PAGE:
Participants were also asked, “What do you think technical communicators will be doing 5 to 10 years from now?” in an effort to understand what tasks and skills they see as relevant to the future of the field. The majority of responses to this question suggested that they anticipate the basic goals of TPC remaining the same. Fourteen respondents imagined that practitioners will still be involved in same tasks of developing content, writing, and communicating; however, they might do so using different tools and media. Respondents suggested that instead of written texts, they might write more often for video, audio, or chat bots, saying that TPC “may not be as lengthy and verbose as it is today.” Instead, they imagined it might be “more interactive” and presented in different formats more appropriate for mobile. They also imagined that the content they create might be more specifically targeted to individual users. Three participants named video specifically as a main medium for future TPC, expecting technical communicators to eventually be “creating more videos than write ups.”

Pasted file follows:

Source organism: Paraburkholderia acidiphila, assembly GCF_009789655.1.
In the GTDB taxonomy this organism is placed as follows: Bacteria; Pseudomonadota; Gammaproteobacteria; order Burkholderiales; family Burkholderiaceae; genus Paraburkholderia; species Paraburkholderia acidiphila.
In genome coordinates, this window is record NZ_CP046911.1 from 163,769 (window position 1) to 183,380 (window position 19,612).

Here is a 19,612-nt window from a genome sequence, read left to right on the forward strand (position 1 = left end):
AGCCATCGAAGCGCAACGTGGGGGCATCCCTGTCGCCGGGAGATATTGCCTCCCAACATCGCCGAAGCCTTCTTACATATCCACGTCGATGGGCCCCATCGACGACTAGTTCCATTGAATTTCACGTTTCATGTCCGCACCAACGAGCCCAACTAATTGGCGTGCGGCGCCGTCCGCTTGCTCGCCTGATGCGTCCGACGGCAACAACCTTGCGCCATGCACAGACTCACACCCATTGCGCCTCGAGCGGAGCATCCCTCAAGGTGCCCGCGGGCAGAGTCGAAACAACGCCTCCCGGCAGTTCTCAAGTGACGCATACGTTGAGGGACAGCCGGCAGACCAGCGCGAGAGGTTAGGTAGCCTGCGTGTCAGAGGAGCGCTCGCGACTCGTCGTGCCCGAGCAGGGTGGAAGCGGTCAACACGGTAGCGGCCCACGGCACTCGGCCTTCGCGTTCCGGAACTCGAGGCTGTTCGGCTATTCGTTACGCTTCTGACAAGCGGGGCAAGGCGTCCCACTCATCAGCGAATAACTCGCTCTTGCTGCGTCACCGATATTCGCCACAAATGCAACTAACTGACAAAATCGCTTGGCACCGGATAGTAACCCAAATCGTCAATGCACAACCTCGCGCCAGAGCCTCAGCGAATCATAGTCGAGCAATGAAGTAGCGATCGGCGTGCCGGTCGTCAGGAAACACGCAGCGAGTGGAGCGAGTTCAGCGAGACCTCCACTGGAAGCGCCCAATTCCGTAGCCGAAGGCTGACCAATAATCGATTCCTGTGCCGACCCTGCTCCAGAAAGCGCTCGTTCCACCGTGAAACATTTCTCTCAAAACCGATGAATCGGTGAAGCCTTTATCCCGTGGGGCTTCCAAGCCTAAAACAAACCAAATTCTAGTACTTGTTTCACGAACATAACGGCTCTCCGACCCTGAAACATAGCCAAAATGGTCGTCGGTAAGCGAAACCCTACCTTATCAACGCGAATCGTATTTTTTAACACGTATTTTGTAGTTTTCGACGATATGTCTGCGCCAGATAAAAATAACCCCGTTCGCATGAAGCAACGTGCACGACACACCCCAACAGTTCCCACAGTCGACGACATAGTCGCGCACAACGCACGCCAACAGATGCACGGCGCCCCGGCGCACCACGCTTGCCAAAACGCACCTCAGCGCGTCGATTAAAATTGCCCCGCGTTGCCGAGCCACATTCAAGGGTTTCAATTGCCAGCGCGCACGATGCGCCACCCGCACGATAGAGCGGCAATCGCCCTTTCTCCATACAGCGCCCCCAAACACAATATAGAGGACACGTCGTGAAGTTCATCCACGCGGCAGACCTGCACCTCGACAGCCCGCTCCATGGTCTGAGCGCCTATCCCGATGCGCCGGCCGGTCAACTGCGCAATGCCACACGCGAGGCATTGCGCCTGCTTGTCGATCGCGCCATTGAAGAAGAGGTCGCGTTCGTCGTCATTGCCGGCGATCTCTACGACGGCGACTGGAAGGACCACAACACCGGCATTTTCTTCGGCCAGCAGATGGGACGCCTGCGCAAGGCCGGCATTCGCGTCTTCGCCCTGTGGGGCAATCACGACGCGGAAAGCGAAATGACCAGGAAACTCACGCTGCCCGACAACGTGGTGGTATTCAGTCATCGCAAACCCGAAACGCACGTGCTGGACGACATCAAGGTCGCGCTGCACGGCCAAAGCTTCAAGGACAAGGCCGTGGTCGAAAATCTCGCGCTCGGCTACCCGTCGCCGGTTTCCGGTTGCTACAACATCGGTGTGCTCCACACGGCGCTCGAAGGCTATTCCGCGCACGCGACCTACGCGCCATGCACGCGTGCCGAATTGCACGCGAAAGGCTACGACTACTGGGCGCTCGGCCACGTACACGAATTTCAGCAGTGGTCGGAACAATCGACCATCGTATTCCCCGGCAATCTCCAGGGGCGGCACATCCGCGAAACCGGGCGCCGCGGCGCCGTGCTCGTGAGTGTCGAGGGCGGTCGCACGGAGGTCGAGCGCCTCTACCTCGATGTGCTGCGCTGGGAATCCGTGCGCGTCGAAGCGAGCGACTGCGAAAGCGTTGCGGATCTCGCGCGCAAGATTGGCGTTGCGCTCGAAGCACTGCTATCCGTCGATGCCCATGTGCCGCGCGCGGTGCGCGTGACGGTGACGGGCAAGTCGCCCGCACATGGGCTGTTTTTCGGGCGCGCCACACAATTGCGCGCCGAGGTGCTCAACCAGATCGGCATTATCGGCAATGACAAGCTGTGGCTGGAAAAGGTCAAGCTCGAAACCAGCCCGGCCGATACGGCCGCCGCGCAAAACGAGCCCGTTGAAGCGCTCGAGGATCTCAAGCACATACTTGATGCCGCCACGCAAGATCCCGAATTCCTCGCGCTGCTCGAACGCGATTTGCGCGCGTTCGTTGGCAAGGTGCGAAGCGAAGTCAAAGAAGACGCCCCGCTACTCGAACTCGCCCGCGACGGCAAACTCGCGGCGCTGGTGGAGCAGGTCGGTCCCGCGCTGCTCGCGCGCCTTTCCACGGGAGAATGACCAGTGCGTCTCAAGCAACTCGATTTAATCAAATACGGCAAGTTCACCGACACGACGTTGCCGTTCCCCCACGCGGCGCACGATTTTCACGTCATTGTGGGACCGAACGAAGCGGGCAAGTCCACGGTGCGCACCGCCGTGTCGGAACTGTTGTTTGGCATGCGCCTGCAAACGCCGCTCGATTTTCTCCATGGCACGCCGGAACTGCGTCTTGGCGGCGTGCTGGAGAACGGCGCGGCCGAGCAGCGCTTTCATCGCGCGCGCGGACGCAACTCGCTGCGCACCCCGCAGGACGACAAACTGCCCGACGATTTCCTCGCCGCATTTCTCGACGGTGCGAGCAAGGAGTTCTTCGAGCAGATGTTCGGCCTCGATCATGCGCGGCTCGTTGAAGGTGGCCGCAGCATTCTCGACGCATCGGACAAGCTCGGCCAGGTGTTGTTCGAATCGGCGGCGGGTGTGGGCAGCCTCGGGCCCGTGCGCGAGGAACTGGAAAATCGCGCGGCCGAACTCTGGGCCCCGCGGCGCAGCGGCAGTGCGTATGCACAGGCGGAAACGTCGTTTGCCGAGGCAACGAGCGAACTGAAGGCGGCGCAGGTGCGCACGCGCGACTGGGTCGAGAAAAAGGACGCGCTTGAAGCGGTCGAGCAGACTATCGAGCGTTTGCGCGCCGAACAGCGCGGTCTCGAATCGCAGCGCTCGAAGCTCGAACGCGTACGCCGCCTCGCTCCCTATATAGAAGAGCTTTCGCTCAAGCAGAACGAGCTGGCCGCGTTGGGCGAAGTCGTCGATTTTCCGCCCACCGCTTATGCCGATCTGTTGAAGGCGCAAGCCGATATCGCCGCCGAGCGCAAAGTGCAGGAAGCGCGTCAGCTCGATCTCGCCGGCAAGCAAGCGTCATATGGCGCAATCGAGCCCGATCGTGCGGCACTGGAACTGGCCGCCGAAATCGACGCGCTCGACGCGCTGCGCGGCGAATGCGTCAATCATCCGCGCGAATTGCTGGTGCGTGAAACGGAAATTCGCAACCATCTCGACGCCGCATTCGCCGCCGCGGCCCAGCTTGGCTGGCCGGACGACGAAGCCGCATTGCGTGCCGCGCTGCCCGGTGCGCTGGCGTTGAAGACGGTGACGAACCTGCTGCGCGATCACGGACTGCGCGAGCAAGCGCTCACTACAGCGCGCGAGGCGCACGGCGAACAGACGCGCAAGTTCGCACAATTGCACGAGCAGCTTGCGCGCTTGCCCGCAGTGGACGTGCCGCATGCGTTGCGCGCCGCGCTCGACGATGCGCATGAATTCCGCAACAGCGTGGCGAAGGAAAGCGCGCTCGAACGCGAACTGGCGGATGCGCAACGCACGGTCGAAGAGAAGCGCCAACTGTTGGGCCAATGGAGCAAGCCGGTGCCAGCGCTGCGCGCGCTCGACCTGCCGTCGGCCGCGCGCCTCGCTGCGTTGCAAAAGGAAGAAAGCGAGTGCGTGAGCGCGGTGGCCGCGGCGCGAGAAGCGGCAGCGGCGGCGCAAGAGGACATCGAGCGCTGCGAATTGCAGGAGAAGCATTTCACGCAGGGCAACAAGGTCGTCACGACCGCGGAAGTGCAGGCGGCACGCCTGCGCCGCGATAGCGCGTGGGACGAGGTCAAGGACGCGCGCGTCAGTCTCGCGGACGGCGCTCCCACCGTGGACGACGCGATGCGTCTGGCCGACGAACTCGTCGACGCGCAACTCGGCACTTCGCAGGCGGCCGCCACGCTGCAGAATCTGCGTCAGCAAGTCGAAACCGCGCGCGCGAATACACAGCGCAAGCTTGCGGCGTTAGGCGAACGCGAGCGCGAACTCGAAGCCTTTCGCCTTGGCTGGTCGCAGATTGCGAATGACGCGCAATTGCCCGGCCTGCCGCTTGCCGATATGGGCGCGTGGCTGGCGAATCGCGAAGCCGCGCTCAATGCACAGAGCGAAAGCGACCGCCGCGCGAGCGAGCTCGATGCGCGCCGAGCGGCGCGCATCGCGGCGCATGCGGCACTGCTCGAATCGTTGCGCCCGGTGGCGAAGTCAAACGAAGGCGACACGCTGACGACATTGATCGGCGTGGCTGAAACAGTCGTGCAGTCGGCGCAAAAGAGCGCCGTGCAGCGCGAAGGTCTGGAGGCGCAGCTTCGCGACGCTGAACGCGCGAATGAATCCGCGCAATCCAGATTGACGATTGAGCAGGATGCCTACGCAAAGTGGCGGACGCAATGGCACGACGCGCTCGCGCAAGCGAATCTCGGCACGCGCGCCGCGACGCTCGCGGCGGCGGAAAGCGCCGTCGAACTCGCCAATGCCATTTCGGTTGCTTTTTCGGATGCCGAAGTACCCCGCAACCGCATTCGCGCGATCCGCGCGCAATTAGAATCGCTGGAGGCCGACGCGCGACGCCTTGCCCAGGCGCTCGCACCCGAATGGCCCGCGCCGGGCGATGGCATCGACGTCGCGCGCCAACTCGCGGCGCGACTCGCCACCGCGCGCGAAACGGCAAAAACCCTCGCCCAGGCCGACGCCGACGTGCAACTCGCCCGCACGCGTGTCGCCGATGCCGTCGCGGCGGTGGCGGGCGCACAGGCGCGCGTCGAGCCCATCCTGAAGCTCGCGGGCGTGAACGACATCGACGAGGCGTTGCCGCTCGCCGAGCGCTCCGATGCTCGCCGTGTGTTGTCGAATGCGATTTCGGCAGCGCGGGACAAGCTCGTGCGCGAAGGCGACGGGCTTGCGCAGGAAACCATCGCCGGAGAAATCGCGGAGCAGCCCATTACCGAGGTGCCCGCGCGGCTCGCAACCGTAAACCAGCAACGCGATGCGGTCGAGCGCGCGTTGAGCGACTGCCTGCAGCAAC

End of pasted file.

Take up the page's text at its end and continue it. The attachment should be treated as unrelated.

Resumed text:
Nine respondents wrote in tasks related to user experience and user interface, “advocating for the customer.” Some expected that they might be “engaging closely with user experience professionals” while others suggested they might be “merged with” or “double[d] up” as user experience professionals. One even suggested that technical communicators might take on a leadership role in the future of user experience.